will get an update on the situation there, including the actions the u.s. has taken with allies and partners and the transition to a nato command. that is the president's speech of libya monday night at 7:30 eastern here on c-span and c- span radio. this week on "the communicators" different communications -- and perspectives on the communications deal between at&t and t-mobile. host: we will be getting several perspectives on the at&t, t- mobile deal. beginning with jeffrey silva who is a telecommunications policy analyst and robert bell aban antitrust attorney, we are also joined by david hatch of the "national journal." mr. silva what does at&t get for its $39 billion? guest: it gest a lot more spectrum -- it gets a lot more spectrum. it gets t-mobile customers. and it accomplishes the objective of removing one national competitor from the scene. host: mr. bell, what kind of antitrust issues are raised by this deal? guest: well, this is a direct horizontal merger between two direct competitors. this raises a core issue of whether the government should allow the marketplace
need to and to stop bad things, but i don't, you know, when i serve inside the u.s. senate -- served in the u.s. senate, i think i was viewed as a constructive conservative, and i count many, many friends on the democratic side of the aisle. so now that my ban on lobbying has been removed, i have found regardless of party the reception of me back on the hill has been warm and wonderful. and it doesn't matter whether it's republican or democrat. >> host: also joining us here on "the communicators" is jonathan make who is the assistant managing editor for "communications daily." >> host: thanks for having me. do you get concerned by what you mentioned, the procedural hurdles between the commission on one side which is, of course, controlled by democrats as is the white house and then the republican congress, and are we seeing in areas other than net neutrality which is the big concern right now among telecommunications issues, are we seeing that seep into broadcast issues, spectrum, retransmission consent? >> guest: well, undoubtedly, you know, sure, if i wanted to be a partisan, i'd l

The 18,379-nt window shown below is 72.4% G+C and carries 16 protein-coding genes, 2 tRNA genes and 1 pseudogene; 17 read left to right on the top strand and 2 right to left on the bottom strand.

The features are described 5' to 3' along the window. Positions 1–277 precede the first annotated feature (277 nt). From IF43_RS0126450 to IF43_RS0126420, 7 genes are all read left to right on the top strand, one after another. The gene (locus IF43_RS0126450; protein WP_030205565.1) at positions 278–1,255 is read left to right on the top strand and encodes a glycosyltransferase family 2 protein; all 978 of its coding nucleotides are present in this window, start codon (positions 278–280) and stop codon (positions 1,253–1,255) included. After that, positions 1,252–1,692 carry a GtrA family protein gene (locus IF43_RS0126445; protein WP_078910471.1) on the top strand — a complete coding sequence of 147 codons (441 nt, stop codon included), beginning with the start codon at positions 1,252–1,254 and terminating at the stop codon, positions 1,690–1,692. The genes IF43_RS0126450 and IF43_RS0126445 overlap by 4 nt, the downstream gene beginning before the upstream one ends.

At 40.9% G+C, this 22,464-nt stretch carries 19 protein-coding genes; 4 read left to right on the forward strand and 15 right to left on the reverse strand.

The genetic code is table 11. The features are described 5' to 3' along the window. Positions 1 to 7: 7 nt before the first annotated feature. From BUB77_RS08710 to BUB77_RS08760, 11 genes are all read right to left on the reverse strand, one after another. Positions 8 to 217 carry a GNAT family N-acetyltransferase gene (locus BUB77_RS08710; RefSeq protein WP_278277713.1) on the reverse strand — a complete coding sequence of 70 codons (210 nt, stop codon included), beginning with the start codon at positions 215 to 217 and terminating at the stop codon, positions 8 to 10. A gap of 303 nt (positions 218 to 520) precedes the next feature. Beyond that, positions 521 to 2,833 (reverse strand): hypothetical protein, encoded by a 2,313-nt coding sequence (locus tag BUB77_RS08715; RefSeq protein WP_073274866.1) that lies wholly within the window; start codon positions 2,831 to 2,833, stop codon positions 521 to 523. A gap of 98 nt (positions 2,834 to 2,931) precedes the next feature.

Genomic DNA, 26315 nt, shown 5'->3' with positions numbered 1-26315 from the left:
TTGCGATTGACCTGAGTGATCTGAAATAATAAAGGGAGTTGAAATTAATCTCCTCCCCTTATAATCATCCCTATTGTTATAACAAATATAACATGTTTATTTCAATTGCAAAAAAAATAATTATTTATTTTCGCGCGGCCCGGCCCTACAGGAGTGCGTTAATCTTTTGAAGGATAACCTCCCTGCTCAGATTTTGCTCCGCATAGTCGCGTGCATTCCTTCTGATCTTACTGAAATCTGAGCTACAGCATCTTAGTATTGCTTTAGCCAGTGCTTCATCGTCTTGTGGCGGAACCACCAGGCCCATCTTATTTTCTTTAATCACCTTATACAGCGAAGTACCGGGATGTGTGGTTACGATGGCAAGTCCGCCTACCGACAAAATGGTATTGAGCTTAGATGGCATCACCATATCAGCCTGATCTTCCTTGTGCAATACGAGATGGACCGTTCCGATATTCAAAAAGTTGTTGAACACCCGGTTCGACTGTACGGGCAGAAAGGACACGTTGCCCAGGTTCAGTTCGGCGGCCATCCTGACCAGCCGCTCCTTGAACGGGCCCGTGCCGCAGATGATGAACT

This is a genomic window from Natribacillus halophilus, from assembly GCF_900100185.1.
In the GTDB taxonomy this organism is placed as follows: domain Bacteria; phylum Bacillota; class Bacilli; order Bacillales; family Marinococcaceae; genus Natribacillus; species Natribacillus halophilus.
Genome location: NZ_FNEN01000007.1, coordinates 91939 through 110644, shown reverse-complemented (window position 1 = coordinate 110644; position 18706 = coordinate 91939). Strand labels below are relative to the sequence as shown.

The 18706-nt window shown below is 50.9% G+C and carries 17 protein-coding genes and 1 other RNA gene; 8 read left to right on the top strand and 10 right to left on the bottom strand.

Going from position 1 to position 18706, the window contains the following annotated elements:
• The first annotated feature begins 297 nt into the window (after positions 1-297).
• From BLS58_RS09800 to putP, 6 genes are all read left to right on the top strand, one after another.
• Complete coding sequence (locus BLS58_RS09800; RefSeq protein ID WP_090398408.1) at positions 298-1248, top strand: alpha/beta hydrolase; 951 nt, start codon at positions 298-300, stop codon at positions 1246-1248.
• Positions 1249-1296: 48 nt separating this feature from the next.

to and to stop bad things. when i served in the u.s. senate, i think there was viewed as a constructive conservative. i have many friends on the democratic side of the aisle. now that my ban on lobbying has been removed, i have found that regardless of party the reception back on the hill has been warm and wonderful. it does not matter if it is republican or democrat. >> also joining us is jonathan the assistant managing editor of "communications daily." >> are you concerned about the procedural hurdles with the commission and then the republican congress? neutrality is the big concern right now. rbc in that go into broadcast issues -- are we seeing that going to broadcast issues? >> if i wanted to be a partisan, i would like everything my way. the truth is our history shows that some of our worst decisions are when you have one- party domination. those in the costing us a great deal of money and usually produce unintended consequences. divided government gives you an opportunity to fully that ideas. it does slow down the process. the founders of the american government with malice afor
:post cochairmen walden t would you like to see the fcc do when it comes to u.s. reform? >> guest: there are several principles. for sabar think you could find common ground that the funds have gotten too big. $8.8 billion growing. there are things and some that lifeline linkups that are a problem that is going to explode. i think as a sort of guiding principle, i represent a district of 75 miles. i've got a county where there is one person for every 9 miles of powerline. so usf matters in a district like mine a lot. what i want to make sure though is that it is properly constructed and reformed, so that the money that is there and is essential for service goes to those areas that without that support wouldn't survive so we can't be taking away from them. if we can get various reforms in place and we won't get into all those today, but we are working on those. then maybe there is an opportunity to work on some broadband as well. i want to make sure we have a broadband employment out into the last mile, the hardest to get to, the very rural areas. so i think there are lots of issue
Search Results 0 to 8 of about 9 (some duplicates have been removed)